Which isn’t to say they don’t get wheat. They do – they just have to import it from their mother empire. So by the time mid-winter rolls around, wheat is looking pretty scarce. Which means no cake, unless you’re stupidly rich. There are some people on the Scorched who could afford such a luxury, but I wanted to capture a snack that the everyday populace might stand a chance of getting their hands on.
The Scorched is also home to a species of wild, oversized bee which builds massive hives. This means that honey and beeswax are both plentiful, and cheap. Another common foodstuff on the continent is a wide variety of nuts, as they preserve well and are full of protein. And what better way to make use of scarce wheat than to roll it into a very, very thin sheets?
I’d never made baklava before, but I figured hey, if I’m assuming my characters can do it, so can I! Of course my characters can also move magical gas around and take one hell of a beating, but that’s beside the point.
1 cup caster sugar
1 cup water
1/2 cup honey
1 tsp vanilla
1 package phyllo dough (16oz) defrosted
1 cup butter
1 lbs chopped nuts
1 1/2 tsp cinnamon
The real secret to baklava is that, to keep it crispy, you either have to combine cold baklava with hot syrup, or cold syrup with hot baklava. Hint: it’s much easier to do it the second way. So, before you even preheat that oven, combine 1 cup caster sugar, 1 cup water, and boil until all the sugar is melted.
Is the sugar melted? Coolio. Throw in 1/2 cup honey and a tsp vanilla. Well, don’t actually throw it, because boiling sugar water splash back is enough to peel skin. Pour it gently. If you’re having trouble getting all of the honey out of your 1/2 cup scoop, and if your scoop is metal, just scoop up some of the hot sugar water and swish it around until the scoop is clean. Don’t do this with plastic. If I have to tell you why, you probably shouldn’t be reading this. Mix until everything is combined, lower your heat and simmer it for 20-25 minutes until it’s begun to slightly thicken, then set aside to cool.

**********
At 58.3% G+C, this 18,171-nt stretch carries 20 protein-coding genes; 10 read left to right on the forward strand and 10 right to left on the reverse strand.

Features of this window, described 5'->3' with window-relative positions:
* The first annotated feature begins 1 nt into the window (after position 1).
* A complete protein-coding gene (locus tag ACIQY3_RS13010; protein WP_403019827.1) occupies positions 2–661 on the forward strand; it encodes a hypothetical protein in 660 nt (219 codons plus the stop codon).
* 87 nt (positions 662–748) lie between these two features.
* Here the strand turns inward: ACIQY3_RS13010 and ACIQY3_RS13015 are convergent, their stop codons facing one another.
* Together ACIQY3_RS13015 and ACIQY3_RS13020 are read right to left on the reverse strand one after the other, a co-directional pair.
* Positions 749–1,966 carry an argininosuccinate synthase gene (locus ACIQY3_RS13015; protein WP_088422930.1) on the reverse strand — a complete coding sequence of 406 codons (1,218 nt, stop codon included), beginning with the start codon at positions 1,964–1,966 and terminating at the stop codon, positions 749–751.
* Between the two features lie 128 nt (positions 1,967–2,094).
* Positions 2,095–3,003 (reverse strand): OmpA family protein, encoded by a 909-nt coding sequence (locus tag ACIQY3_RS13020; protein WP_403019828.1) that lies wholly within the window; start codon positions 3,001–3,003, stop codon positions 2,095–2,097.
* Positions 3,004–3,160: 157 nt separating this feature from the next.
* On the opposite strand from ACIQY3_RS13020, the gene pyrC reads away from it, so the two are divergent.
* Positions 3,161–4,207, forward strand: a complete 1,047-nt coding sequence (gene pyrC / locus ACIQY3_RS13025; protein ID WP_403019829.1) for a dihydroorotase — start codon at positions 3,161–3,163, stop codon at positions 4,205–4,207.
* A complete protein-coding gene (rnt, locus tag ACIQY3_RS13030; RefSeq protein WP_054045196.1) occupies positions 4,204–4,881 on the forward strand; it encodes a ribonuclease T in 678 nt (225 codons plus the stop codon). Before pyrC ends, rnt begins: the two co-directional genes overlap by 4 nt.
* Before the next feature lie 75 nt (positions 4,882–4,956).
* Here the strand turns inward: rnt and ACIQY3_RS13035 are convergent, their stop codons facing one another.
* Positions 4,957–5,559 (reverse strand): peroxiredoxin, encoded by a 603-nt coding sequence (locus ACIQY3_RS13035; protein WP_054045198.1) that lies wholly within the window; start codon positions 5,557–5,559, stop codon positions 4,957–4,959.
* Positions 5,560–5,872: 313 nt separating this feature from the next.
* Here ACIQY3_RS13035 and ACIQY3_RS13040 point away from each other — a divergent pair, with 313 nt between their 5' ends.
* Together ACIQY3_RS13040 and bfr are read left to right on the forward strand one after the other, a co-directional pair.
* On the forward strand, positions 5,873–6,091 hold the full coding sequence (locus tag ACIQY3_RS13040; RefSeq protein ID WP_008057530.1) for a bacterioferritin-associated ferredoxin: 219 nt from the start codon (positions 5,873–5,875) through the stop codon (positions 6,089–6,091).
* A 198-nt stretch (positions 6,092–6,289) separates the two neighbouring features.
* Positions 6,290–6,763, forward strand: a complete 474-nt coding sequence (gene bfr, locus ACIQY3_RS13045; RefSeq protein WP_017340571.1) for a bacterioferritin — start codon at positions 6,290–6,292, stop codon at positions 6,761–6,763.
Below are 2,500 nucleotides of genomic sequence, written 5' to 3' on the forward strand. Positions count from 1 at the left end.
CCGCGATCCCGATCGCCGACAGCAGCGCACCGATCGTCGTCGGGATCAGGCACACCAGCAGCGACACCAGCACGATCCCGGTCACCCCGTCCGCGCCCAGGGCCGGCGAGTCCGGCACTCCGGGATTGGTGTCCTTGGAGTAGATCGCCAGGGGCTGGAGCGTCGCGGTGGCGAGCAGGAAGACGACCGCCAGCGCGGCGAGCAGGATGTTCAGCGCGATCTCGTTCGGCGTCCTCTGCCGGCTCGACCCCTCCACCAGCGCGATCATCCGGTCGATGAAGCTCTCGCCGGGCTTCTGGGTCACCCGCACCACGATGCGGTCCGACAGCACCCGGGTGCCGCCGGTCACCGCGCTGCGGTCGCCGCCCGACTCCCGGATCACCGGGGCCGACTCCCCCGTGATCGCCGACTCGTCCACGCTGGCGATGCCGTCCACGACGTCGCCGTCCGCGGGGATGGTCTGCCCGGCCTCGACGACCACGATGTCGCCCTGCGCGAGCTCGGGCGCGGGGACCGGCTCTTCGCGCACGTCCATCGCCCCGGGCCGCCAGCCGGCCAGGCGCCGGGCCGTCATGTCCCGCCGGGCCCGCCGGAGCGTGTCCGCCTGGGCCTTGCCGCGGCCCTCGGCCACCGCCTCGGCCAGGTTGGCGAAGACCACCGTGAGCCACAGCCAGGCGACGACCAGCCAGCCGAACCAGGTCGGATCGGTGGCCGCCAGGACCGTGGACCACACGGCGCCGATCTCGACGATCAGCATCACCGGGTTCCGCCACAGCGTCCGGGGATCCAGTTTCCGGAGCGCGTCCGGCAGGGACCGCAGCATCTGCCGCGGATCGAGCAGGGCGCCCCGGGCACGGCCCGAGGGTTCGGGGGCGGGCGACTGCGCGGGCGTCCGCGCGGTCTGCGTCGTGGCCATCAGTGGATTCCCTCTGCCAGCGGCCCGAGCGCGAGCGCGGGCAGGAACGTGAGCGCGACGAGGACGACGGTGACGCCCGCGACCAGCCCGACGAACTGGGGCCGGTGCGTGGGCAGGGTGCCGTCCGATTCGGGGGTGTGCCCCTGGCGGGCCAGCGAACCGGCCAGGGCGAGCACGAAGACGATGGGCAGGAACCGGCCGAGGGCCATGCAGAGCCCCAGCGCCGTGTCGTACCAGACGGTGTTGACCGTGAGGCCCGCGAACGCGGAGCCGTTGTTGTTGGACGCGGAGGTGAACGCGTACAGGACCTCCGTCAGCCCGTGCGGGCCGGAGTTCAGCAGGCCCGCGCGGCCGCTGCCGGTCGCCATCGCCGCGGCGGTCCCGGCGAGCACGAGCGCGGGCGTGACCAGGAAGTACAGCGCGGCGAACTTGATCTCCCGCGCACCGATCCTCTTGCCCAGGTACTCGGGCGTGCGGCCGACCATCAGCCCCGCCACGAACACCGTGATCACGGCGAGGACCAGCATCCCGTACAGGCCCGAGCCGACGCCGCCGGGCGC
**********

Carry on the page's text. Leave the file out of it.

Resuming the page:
Get yourself a wee tiny saucepan, and chunk about a cup of butter into it, then set it on the very lowest setting to melt.While you’re simmering and melting, best prepare your nuts. You can use any kind of nuts you’d like for baklava, though the traditional varieties are walnuts, pistachio, and pecans. I used all walnuts. I’m a vegetarian and, because of that, fish are friends, not food, so I have to get those omega-3’s somehow. You can buy your nuts pre-chopped, or you can use chopping them as an excuse to eat some like I do. Either way, mix up 1 pound chopped nuts with 1 1/2 tsps cinnamon and set aside. Have you preheated your oven to 325F yet? Probably not, since I haven’t told you to. Do that now, and while you’re at it get to buttering a 9×13” pan – use some of that butter you’ve got melted.
Now it’s time for the part everyone hates: the phyllo. Depending upon who made your phyllo (and I’m going to guess it wasn’t you, because only a masochist would make that stuff themselves) you’ll either have one large roll or two smaller ones. If you have a large one, unroll it and chop it in half to fit your pan.